Friday, December 12, 2008

MBA - Market Basket Analysis

Since the introduction of electronic point of sale, retailers have had at their disposal an incredible amount of data. The challenge has been how to leverage this data to produce business value. Most retailers have already figured out a way to consolidate and aggregate their data to understand the basics of the business: what are they selling, how many units are moving and the sales amount. However, few have ventured far enough to analyze the information at its lowest level of granularity: the market basket transaction. The main reason for this is, perhaps, the preconceived notion that looking at data at this level of granularity is expensive and has limited business value. This article will explore the business value of market basket analysis through real scenarios, outlining along the way why the users don't need a strong statistics background to understand it and benefit from it.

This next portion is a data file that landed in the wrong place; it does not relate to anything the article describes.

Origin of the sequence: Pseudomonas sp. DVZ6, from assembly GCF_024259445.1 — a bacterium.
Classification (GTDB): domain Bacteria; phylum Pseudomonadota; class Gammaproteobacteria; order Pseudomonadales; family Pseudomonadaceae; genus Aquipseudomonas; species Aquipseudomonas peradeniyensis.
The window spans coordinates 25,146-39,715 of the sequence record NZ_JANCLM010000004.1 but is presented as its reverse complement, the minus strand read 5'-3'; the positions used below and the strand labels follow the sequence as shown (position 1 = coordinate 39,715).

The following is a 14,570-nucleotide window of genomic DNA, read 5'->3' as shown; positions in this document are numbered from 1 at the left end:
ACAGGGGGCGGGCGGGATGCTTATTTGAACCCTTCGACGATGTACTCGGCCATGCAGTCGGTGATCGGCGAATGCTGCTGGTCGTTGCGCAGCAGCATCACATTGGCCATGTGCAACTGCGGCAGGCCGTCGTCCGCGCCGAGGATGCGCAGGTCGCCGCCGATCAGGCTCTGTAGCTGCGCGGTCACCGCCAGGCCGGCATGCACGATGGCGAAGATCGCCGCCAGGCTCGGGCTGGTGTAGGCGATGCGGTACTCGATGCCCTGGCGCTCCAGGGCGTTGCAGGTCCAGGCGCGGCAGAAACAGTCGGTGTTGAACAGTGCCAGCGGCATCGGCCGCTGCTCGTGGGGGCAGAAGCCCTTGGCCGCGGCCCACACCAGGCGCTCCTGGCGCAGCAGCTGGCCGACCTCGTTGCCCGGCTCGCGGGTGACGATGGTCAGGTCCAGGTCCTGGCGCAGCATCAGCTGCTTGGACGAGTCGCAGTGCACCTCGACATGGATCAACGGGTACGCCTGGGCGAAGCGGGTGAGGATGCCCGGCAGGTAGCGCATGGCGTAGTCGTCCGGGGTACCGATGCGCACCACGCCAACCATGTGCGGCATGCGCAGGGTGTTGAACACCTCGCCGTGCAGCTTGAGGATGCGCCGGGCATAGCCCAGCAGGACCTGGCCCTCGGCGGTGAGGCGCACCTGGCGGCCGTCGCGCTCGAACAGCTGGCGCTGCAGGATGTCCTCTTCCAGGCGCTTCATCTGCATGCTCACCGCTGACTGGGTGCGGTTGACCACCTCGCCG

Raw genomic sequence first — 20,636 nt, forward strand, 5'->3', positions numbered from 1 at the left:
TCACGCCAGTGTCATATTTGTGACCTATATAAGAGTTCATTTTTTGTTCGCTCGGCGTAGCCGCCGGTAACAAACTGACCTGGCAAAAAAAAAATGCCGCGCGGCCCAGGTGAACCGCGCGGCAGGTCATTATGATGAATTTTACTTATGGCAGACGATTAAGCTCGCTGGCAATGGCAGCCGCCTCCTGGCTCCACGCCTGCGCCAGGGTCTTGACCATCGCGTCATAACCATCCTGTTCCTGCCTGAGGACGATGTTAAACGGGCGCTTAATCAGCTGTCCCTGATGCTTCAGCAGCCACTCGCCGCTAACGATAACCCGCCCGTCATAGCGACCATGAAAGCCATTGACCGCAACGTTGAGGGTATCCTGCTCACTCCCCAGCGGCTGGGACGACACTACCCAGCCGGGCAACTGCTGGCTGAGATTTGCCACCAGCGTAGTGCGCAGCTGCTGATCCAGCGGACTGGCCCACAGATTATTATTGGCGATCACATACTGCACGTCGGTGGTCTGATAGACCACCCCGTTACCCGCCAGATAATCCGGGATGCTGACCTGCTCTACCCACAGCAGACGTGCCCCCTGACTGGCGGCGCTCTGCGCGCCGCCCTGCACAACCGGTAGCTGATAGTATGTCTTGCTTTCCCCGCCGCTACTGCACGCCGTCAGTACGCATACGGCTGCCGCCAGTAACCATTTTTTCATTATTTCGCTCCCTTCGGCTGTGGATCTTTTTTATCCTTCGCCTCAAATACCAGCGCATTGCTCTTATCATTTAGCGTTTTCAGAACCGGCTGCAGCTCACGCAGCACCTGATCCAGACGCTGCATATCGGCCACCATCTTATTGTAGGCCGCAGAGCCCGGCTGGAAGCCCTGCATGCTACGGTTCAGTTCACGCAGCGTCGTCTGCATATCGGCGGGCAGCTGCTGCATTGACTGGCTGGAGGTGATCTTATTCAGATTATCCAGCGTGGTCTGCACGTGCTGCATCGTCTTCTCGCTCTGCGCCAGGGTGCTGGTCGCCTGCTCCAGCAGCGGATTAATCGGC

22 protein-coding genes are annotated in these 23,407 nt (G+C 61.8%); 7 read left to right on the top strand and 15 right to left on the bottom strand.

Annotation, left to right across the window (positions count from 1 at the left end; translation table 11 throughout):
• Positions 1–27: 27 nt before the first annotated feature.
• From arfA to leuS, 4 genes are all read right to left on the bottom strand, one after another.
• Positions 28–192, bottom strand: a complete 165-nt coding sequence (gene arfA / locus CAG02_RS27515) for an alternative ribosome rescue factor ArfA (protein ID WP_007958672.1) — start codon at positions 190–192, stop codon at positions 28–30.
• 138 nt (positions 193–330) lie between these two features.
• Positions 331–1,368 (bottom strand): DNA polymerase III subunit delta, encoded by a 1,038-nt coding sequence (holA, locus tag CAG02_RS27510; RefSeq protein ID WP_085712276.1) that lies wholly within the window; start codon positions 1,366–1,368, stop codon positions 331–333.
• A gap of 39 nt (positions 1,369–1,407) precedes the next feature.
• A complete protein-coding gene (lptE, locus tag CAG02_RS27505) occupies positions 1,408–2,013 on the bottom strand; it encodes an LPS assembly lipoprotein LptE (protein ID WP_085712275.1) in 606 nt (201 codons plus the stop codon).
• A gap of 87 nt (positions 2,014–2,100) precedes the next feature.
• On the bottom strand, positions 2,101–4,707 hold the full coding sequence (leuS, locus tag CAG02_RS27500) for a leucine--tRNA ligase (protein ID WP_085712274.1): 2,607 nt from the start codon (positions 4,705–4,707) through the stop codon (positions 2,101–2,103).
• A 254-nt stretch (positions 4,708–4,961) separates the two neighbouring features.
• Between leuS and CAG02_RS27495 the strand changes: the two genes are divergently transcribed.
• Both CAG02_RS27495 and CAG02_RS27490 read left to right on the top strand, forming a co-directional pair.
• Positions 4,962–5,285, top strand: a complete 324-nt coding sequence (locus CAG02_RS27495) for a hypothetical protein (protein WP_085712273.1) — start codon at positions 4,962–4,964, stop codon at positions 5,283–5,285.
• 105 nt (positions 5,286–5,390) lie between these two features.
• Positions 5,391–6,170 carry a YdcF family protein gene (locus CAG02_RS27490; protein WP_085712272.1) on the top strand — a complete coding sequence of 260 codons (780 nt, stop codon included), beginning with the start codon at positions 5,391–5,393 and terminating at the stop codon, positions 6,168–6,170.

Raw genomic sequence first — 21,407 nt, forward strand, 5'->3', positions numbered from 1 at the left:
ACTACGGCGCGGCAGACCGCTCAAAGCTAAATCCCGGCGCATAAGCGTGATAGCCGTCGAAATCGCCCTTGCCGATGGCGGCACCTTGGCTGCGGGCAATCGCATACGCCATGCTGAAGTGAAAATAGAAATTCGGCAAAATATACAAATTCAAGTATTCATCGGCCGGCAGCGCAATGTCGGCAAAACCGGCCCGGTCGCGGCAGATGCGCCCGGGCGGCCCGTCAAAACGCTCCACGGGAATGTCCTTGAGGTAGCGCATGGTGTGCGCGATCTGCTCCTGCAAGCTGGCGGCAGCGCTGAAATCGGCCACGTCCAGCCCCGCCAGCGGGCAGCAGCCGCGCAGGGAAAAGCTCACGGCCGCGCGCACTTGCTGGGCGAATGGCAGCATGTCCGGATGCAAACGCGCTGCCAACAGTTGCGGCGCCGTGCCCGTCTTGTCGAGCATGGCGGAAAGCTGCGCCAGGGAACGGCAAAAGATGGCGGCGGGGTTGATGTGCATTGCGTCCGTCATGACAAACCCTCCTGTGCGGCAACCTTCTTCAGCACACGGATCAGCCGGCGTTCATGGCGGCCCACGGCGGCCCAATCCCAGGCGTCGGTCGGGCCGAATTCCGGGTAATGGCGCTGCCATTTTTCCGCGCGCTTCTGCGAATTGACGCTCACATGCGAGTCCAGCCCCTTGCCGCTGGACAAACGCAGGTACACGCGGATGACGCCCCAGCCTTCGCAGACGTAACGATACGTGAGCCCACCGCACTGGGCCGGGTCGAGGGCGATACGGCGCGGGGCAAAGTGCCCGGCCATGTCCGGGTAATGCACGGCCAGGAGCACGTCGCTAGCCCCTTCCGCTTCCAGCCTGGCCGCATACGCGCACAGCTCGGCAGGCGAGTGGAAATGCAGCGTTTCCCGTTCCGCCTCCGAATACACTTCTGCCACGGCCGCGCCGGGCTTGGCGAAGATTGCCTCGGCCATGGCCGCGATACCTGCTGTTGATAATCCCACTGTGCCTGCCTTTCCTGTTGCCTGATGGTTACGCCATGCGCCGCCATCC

Market basket analysis, or MBA for short, is the process of analyzing transaction-level data to drive business value. At this level of detail, the information is very useful as it provides the business users with direct visibility into the market basket of each of the customers who shopped at their store.

The data becomes a window into the events as they happened, understanding not only the quantity of the items that were purchased in that particular basket, but how these items were bought in conjunction with each other. In turn, this capability enables advanced analytics such as:

  • Item affinity: Defines the likelihood of two (or more) items being purchased together.
  • Identification of driver items: Enables the identification of the items that drive people to the store that always need to be in stock.
  • Trip classification: Analyzes the content of the basket and classifies the shopping trip into a category: weekly grocery trip, special occasion, etc.
  • Store-to-store comparison: Understanding the number of baskets allows any metric to be divided by the total number of baskets, effectively creating a convenient and easy way to compare stores with different characteristics (units sold per customer, revenue per transaction, number of items per basket, etc.).

Affinity Analysis